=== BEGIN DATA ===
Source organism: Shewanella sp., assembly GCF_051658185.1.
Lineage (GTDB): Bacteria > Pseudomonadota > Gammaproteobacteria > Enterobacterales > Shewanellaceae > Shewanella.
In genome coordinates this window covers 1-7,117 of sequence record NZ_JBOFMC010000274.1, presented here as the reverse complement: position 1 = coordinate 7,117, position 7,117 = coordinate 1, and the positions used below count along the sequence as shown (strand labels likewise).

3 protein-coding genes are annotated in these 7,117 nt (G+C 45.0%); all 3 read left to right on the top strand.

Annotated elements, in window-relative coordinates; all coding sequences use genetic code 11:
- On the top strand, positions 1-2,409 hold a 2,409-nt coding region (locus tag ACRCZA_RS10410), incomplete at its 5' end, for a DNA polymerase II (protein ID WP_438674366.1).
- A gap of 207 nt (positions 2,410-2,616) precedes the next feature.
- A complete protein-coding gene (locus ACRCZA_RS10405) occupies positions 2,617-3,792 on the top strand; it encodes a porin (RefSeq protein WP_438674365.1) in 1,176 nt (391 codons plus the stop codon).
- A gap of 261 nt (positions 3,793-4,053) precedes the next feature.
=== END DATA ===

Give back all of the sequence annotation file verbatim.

Source organism: Shewanella sp., assembly GCF_051658185.1.
Lineage (GTDB): Bacteria > Pseudomonadota > Gammaproteobacteria > Enterobacterales > Shewanellaceae > Shewanella.
In genome coordinates this window covers 1-7,117 of sequence record NZ_JBOFMC010000274.1, presented here as the reverse complement: position 1 = coordinate 7,117, position 7,117 = coordinate 1, and the positions used below count along the sequence as shown (strand labels likewise).

3 protein-coding genes are annotated in these 7,117 nt (G+C 45.0%); all 3 read left to right on the top strand.

Annotated elements, in window-relative coordinates; all coding sequences use genetic code 11:
- On the top strand, positions 1-2,409 hold a 2,409-nt coding region (locus tag ACRCZA_RS10410), incomplete at its 5' end, for a DNA polymerase II (protein ID WP_438674366.1).
- A gap of 207 nt (positions 2,410-2,616) precedes the next feature.
- A complete protein-coding gene (locus ACRCZA_RS10405) occupies positions 2,617-3,792 on the top strand; it encodes a porin (RefSeq protein WP_438674365.1) in 1,176 nt (391 codons plus the stop codon).
- A gap of 261 nt (positions 3,793-4,053) precedes the next feature.